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Middle Grade Monday – Reader’s Advisory and Reference Interviews with Tweens

I’ve had a couple of conversations in the library Twittersphere about Reader’s Advisory, and the lack of training we had in our Library School programs. I do remember having some brief training on doing reference interviews during my basic reference class. The thing I remember most from it was that it’s important to ask a lot of clarifying questions, because a lot of patrons either aren’t entirely sure what they want or won’t be able to articulate it sufficiently on their own. Which might be a rather condescending attitude to have when working with adult patrons, but it does lend itself well to working with tweens. I do wonder, though, at the lack of training in RA. I thought perhaps it was because the program I attended was very heavily focused on academic (higher education) and business librarianship. From the conversations I’ve had, though, this doesn’t seem to be the case.

As a school librarian, I would have benefited greatly from some instruction on Reader’s Advisory. After 20 years of experience, I think I do fairly well, but it has taken me a while to get here. One thing in my favor is my love of reading books aimed at this interest level. I’ve read a good number of books, from a diverse group of authors and genres, and feel pretty comfortable recommending titles.

Some of the RA I do with my middle school students is fairly straightforward – for example, I have a number of students who only like one particular kind of book and need help branching out. Discussing their interests, after school activities, and what they enjoy doing for fun often yields enough information to introduce new titles and options to them. It’s also fun to be the person that explains to them that, although their teacher is requiring them to read a mystery for a book report, I can help them find one that is also horror, fantasy, etc. (which is what they really like.) I try to empower them by explaining how to use the advanced search function on the OPAC, but sometimes it helps if I’ve read the book and can do a little hand selling.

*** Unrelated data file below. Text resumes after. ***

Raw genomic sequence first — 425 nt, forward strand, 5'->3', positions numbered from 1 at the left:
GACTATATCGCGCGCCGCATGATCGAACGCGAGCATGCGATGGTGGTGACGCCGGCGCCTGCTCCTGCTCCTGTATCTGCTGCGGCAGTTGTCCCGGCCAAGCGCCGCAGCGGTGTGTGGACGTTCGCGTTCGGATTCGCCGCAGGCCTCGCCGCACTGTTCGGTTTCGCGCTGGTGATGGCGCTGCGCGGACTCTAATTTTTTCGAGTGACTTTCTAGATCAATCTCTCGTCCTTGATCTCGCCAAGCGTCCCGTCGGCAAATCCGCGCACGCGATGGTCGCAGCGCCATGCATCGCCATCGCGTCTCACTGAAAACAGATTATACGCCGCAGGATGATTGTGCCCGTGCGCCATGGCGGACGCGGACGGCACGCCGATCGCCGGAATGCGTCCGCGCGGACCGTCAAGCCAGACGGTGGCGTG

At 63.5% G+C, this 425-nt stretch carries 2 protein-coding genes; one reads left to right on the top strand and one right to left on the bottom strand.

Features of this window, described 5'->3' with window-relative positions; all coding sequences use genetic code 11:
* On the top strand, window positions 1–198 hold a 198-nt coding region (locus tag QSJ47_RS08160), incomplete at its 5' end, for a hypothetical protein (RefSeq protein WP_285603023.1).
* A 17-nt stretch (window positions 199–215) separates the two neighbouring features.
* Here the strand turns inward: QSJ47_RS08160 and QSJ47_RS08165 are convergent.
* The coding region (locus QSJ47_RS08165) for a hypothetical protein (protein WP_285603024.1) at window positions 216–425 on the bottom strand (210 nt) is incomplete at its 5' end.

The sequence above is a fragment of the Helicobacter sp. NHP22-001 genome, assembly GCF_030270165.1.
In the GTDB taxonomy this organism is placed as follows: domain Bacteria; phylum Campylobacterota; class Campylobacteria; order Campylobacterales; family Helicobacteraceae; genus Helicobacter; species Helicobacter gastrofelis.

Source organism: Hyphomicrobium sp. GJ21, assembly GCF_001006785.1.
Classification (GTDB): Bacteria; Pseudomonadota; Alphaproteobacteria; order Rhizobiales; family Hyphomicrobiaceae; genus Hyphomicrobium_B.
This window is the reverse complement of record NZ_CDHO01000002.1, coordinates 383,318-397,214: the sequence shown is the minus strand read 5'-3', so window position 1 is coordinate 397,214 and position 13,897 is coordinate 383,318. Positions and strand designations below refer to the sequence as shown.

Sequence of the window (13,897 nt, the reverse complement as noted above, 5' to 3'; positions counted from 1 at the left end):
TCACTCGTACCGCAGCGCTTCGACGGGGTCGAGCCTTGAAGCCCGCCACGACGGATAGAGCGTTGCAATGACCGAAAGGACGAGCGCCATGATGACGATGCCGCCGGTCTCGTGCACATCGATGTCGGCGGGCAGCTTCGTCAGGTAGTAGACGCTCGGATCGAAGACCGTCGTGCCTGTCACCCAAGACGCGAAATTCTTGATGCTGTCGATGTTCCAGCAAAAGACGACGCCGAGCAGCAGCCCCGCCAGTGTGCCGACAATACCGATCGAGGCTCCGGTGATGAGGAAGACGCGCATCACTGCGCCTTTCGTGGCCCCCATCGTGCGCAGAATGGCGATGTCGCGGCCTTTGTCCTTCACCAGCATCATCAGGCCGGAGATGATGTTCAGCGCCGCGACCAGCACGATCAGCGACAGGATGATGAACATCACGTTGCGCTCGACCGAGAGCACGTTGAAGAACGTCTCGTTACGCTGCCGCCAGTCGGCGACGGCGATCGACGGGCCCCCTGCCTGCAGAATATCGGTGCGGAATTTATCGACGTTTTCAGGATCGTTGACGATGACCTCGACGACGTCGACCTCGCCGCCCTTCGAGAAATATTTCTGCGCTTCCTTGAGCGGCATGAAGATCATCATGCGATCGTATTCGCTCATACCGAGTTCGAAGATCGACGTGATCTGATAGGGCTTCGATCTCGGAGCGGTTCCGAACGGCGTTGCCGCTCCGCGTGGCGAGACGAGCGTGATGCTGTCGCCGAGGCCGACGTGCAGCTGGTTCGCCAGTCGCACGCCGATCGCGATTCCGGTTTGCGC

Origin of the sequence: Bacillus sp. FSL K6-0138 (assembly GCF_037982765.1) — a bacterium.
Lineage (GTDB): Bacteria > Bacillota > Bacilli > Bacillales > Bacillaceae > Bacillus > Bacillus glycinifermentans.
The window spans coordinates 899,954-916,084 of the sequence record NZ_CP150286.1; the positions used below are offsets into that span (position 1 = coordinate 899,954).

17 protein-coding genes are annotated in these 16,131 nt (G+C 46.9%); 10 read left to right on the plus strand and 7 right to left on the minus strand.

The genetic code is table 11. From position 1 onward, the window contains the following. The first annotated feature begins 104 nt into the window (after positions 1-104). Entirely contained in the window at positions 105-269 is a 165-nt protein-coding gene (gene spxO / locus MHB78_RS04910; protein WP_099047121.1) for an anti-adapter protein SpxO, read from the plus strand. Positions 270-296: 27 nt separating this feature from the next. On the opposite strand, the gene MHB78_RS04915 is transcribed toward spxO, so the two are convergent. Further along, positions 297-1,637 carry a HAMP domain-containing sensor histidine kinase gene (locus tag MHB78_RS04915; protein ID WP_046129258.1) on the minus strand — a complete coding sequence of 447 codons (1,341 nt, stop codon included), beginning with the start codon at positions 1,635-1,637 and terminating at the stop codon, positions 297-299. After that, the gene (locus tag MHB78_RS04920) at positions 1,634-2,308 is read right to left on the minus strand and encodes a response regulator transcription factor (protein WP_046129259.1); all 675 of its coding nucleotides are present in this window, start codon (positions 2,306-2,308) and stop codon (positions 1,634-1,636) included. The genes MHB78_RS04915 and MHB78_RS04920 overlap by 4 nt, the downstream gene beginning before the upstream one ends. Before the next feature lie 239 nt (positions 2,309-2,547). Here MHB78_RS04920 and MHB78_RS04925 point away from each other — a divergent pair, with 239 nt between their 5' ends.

On the other hand, I sometimes get odd requests that take a little digging. I recently had a student come in asking for The Grapes of Wrath. After some conversation, it turned out that her class is studying the dust bowl and the Great Depression. I was able to help her search for something along those lines, and she left with Karen Hesse’s Out of the Dust. Then there was the student last week who wanted ‘books, you know, about teenagers.’ After some discussion, he finally said, “I don’t mean to be prejudiced or anything, but I want a book about kids who look like me” He’s African American. I found him several that I thought might appeal to him and then made sure I let him know that there is never anything wrong with asking for what you want.

I think where I may have benefited the most, however, from some training would have been in how to interpret student requests for information. And how to help them remember why they came to the library. I still remember my first year as a school librarian (in an elementary school.) A kindergarten student came in to the library and just stood at the desk smiling at me. I asked if he was there for a book (no) or on an errand for his teacher (yes.) Did he know what she wanted? No. This was before the days of intercom phones between classrooms, so I had to send him back with a brief questionnaire for his teacher. It turns out she had asked him to ask me for some old newspapers. Flash forward to today, when a sixth grade student walked into my office, handed me a printer cartridge, and said, “This is a printer cartridge.” Yes, yes it is. Sigh…some things never change.

Comments

  1. Emily Childress-Campbell says:

    Thanks for this post! It think it’s terrible how little training we get in library school in readers’ advisory. I did my master’s paper on children’s readers’ advisory and interviewed several librarians. Without exception they all said that the most important thing to do was read the books yourself. I didn’t believe them then, but I do now. So much of RA, especially with kids is keeping their attention and thinking fast so if I’ve read a lot of titles they are more likely to pop into my head.

  2. I had a young one come in this week asking for the book about Charlie B. I asked if she meant Charlie Brown, but that wasn’t it. I mentioned one other tilte, then asked if she could tell me what the book was about. She said, “It’s about a pig.” Yes, this was a request for Charlotte’s Web. Of course. Clarifying questions CAN make a difference.

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